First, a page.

How to lose an “invaluable ally”

There are several reports in Dina about a U.S.-led ground assault, spurred by faulty intelligence, in Pakistan’s Waziristan province, near the Afghan border, that killed “at least 20 people, most of them women and children.” This is not the first such attack. Pakistan protested, of course, to the U.S. ambassador.

Let’s remember a little history. Following the 9/11 attacks, then-Deputy Secretary of State Richard Armitage warned Pakistan’s intelligence director that the U.S. would bomb Pakistan “back to the stone age” if it did not ally with the U.S. against the Taliban who then ruled Afghanistan. Said then-President (General) Pervez Musharraf of his decision to ally with the U.S., “One has to think and take actions in the interest of the nation, and that’s what I did.” Pakistan had previously supported the Taliban.

So we have to understand that Pakistan may only be a U.S. ally for fear of a U.S. attack on Pakistan’s soil. Pakistan chose to switch alliances at least in part to avert this attack. It did so despite significant support within Pakistan for the Taliban that extends even within Pakistan’s intelligence services, which might be why the U.S. did not vet its faulty intelligence with Pakistan. So despite Pakistan’s cooperation as an “invaluable ally” of the U.S., the U.S. attacks Pakistan anyway.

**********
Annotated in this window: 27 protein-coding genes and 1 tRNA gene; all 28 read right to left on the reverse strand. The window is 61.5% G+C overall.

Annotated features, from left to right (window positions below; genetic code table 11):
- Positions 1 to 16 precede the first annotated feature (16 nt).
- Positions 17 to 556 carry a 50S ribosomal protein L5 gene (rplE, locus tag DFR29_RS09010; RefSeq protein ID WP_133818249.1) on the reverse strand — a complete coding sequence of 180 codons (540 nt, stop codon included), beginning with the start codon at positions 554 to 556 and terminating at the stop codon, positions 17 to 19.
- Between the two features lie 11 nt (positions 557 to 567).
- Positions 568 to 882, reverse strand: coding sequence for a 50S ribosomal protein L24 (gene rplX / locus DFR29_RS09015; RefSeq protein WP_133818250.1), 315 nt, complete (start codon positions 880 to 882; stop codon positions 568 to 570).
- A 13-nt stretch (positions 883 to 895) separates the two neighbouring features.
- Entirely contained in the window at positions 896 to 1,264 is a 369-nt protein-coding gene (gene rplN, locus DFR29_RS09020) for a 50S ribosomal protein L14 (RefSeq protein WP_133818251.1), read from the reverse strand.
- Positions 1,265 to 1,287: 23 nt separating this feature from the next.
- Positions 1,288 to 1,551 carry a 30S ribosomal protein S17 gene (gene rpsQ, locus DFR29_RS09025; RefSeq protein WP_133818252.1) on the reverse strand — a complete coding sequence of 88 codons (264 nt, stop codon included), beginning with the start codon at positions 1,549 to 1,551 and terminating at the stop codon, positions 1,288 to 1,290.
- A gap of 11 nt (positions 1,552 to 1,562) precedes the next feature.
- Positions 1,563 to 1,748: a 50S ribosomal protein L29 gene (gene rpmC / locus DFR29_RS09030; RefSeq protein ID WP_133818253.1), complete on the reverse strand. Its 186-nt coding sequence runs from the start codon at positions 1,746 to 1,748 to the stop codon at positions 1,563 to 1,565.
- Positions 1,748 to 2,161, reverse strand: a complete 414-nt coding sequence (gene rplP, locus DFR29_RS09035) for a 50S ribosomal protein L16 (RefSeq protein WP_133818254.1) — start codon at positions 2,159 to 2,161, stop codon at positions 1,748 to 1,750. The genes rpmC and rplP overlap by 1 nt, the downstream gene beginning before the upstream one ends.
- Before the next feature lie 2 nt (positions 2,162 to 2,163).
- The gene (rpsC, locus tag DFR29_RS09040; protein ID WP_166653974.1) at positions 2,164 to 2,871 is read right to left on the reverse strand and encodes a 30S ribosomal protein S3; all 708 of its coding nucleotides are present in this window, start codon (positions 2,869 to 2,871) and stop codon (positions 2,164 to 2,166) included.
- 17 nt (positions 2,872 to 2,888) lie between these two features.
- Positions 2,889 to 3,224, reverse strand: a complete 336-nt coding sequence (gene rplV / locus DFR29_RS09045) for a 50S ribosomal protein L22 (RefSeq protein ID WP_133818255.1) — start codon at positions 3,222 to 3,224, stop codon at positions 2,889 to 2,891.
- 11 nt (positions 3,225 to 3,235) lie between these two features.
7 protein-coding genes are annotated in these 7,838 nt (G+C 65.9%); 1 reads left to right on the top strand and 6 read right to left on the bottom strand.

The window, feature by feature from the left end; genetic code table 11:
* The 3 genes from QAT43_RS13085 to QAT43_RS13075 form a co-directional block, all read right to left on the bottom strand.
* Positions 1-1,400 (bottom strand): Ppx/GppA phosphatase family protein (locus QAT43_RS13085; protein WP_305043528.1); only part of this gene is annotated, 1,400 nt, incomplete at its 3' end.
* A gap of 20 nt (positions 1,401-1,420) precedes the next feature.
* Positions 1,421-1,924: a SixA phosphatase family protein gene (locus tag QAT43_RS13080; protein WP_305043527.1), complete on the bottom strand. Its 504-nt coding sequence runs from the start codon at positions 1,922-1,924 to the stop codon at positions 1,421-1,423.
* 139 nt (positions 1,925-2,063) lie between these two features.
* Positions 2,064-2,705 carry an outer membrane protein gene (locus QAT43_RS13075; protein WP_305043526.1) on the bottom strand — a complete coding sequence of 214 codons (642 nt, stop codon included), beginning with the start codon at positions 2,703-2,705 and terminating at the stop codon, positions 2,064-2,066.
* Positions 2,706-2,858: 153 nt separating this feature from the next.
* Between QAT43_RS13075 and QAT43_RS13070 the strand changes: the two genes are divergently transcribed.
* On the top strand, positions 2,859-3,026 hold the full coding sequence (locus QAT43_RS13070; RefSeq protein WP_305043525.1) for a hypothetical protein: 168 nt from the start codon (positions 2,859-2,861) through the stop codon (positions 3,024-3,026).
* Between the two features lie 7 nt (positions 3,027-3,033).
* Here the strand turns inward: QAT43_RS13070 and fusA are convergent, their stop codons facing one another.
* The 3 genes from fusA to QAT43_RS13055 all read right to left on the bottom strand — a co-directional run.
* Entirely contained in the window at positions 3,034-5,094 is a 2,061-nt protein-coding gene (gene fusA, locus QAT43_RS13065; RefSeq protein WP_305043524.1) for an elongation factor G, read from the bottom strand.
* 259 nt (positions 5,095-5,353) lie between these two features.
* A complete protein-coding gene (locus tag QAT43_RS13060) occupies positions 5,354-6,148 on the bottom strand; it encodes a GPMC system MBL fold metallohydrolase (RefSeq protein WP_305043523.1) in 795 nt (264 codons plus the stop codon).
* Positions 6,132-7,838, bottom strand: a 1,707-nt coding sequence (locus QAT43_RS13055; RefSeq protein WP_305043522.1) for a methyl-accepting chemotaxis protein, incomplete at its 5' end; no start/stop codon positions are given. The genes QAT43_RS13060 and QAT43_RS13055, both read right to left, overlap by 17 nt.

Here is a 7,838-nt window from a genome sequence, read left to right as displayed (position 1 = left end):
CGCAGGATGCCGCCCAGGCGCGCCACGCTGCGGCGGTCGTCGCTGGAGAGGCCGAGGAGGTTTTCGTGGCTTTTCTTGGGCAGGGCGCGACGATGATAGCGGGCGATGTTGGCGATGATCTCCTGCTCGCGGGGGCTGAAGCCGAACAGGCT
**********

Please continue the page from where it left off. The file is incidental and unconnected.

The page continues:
I don’t see how this works. The U.S. has a bunch of NATO nations sending troops to fight the U.S.’s unpopular war in Afghanistan, freeing up U.S. troops for an even more unpopular war in Iraq. They all do this because they see the U.S. as an “invaluable ally.” Yet, the U.S. attacks the territory of a country it calls an “invaluable ally.” With an ally like this, who needs enemies?

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